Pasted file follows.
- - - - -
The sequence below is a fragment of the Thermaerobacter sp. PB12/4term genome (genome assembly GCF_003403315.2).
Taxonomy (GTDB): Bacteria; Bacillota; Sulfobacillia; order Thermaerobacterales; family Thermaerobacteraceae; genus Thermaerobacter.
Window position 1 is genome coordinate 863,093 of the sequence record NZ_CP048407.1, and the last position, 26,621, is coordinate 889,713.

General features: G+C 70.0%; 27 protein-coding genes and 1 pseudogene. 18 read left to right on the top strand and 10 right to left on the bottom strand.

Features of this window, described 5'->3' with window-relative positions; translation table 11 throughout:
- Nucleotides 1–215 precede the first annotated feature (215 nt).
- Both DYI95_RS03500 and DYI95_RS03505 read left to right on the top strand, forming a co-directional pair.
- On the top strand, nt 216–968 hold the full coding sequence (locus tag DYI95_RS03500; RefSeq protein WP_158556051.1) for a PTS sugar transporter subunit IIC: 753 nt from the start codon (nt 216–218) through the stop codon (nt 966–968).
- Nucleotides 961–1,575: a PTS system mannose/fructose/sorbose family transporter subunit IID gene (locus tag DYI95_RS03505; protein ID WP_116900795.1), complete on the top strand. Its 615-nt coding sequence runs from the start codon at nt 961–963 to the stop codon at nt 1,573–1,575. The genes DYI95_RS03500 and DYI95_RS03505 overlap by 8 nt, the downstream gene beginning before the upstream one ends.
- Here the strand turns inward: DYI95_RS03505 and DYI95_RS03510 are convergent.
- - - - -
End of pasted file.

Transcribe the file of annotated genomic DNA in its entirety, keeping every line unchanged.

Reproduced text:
The sequence below is a fragment of the Thermaerobacter sp. PB12/4term genome (genome assembly GCF_003403315.2).
Taxonomy (GTDB): Bacteria; Bacillota; Sulfobacillia; order Thermaerobacterales; family Thermaerobacteraceae; genus Thermaerobacter.
Window position 1 is genome coordinate 863,093 of the sequence record NZ_CP048407.1, and the last position, 26,621, is coordinate 889,713.

General features: G+C 70.0%; 27 protein-coding genes and 1 pseudogene. 18 read left to right on the top strand and 10 right to left on the bottom strand.

Features of this window, described 5'->3' with window-relative positions; translation table 11 throughout:
- Nucleotides 1–215 precede the first annotated feature (215 nt).
- Both DYI95_RS03500 and DYI95_RS03505 read left to right on the top strand, forming a co-directional pair.
- On the top strand, nt 216–968 hold the full coding sequence (locus tag DYI95_RS03500; RefSeq protein WP_158556051.1) for a PTS sugar transporter subunit IIC: 753 nt from the start codon (nt 216–218) through the stop codon (nt 966–968).
- Nucleotides 961–1,575: a PTS system mannose/fructose/sorbose family transporter subunit IID gene (locus tag DYI95_RS03505; protein ID WP_116900795.1), complete on the top strand. Its 615-nt coding sequence runs from the start codon at nt 961–963 to the stop codon at nt 1,573–1,575. The genes DYI95_RS03500 and DYI95_RS03505 overlap by 8 nt, the downstream gene beginning before the upstream one ends.
- Here the strand turns inward: DYI95_RS03505 and DYI95_RS03510 are convergent.